Ms. Onyango blames neither her nephew nor herself for the situation that led to her receipt of more than $100,000 in accumulated benefits from a society to which she never contributed gainful employment or significant tax payments. In her Boston TV interview (September 21st), she shamelessly sneered at the dysfunctional system that kept her alive with sustenance and shelter for seven years. “I don’t mind,” she said. “You can take that house. I can be on the streets with homeless people. I didn’t ask for it. They gave it to me. Ask your system. I didn’t create it or vote for it. Go and ask your system.”
The timid White House press corps never asked either “the system,” or the idealistic chief executive who has pledged to devote even more taxpayer resources to “compassionate” programs for the poor. The story of Zeituni Onyango provoked a flurry of coverage in the last days of the 2008 campaign but after that received scant coverage in national media.
Of course, Obama hardly counts as the first president with relatives capable of embarrassing him: Jimmy Carter’s brother Billy drew scandalous headlines as a beer-swilling bigot and later a lobbyist for Libya while Bill Clinton’s half-brother Roger served jail time for cocaine abuse. Neil Bush, younger brother of George W., served as a director of a collapsed savings-and-loan in Colorado and later went through a lurid divorce featuring evidence of repeated resorts to high-priced call girls.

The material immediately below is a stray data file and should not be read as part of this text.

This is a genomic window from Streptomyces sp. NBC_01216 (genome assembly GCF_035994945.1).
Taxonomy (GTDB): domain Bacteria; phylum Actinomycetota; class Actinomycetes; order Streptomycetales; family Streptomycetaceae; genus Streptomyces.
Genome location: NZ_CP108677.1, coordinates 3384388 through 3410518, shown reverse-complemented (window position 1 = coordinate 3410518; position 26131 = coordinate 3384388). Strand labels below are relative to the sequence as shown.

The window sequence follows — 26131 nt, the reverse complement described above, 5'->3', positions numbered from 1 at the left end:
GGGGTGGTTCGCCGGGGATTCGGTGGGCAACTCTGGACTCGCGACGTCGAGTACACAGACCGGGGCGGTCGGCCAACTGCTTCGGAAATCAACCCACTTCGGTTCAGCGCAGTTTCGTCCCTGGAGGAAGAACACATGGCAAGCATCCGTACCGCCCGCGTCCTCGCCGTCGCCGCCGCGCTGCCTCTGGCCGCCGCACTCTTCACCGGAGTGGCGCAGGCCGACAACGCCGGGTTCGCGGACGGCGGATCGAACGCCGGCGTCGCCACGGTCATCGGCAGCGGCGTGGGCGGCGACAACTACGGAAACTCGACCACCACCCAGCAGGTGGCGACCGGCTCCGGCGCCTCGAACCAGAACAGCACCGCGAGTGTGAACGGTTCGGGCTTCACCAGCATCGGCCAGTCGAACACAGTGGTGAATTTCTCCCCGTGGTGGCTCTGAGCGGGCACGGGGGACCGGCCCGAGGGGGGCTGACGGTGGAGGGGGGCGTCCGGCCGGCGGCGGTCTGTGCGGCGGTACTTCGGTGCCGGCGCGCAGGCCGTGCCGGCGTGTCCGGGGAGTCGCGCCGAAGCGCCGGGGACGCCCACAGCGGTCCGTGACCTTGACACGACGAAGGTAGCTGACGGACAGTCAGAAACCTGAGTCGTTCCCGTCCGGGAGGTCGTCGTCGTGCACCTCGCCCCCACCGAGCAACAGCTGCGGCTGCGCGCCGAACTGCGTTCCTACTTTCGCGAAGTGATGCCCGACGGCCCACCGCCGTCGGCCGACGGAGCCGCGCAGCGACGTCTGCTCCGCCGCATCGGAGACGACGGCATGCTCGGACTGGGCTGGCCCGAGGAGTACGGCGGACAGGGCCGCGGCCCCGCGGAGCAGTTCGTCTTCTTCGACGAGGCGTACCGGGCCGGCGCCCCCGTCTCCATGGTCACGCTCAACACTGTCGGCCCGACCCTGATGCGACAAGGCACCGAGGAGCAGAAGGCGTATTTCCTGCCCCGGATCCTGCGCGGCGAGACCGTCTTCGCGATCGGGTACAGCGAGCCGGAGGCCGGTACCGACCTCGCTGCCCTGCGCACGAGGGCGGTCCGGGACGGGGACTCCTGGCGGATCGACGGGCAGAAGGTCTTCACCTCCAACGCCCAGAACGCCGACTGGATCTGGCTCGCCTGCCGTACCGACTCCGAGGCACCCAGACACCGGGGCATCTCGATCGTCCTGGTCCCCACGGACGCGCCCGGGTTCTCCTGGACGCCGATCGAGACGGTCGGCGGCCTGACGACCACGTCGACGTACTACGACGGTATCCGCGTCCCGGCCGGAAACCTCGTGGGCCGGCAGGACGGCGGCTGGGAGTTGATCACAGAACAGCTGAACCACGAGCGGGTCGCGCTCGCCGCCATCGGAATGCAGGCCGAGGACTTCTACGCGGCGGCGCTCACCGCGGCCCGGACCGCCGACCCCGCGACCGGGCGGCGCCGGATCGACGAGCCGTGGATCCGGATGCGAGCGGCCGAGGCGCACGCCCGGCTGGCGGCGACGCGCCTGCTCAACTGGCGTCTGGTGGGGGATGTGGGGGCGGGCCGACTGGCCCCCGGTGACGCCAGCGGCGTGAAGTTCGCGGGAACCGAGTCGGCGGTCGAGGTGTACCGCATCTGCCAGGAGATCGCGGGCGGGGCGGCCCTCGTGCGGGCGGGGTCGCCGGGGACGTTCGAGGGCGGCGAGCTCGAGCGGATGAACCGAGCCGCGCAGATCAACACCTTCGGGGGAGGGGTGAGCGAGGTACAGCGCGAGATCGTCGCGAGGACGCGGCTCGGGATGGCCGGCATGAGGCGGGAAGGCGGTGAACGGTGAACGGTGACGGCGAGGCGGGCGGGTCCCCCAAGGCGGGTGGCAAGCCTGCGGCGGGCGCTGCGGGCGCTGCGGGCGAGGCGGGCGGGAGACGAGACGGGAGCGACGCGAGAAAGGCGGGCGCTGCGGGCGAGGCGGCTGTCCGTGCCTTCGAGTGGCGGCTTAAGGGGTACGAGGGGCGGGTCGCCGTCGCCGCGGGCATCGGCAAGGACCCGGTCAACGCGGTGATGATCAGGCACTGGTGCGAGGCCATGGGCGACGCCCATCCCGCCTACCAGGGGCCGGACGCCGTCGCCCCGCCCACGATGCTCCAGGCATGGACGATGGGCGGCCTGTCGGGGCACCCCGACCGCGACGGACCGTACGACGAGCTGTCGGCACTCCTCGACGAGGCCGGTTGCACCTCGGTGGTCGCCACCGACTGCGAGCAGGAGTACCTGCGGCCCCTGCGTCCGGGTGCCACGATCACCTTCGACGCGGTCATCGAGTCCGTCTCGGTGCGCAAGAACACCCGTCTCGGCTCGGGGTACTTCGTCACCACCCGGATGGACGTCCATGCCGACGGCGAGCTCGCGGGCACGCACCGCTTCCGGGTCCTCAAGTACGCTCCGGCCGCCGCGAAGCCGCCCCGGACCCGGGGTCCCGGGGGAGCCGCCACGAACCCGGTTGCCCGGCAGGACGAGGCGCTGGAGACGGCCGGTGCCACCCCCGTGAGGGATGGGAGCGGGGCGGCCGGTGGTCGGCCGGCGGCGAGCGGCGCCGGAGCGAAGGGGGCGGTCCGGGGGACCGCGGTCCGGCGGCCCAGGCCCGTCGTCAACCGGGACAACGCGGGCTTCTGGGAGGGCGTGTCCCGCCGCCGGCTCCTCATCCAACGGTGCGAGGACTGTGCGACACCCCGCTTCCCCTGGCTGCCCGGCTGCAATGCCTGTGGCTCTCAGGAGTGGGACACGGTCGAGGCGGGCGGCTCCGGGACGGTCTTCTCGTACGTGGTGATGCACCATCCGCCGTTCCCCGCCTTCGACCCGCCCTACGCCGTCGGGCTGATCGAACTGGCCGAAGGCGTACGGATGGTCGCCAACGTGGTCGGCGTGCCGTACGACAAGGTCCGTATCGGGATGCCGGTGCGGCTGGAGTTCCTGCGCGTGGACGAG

No other president, however, has been able to boast a blood-relative who defied immigration law for the better part of a decade (a judge finally granted Onyango legal asylum in May of this year), and claimed long-term public assistance, including government funded medical care. The most startling aspect of the situation involves the president’s failure to express regret or embarrassment over the undeniable fact that his ardently admired “Aunti Zeituni” got more help from the taxpayers of Massachusetts than she did from her own family.
No one can contradict Ms. Onyango’s claim that religious believers in the United States face a special and sacred obligation to “help the poor,” but Christian and Jewish notions of charity emphasize personal involvement in the process—giving directly to the less fortunate and helping them to overcome their difficulties, rather than relying on costly governmental bureaucracies to do the job.
In contradiction to these authentic American traditions, both Zeituni Onyango and her illustrious nephew seem to prefer a faceless system that delivers aid as a matter of entitlement and ministers to the incapacitated and the alien with the impersonal distribution of other people’s money.
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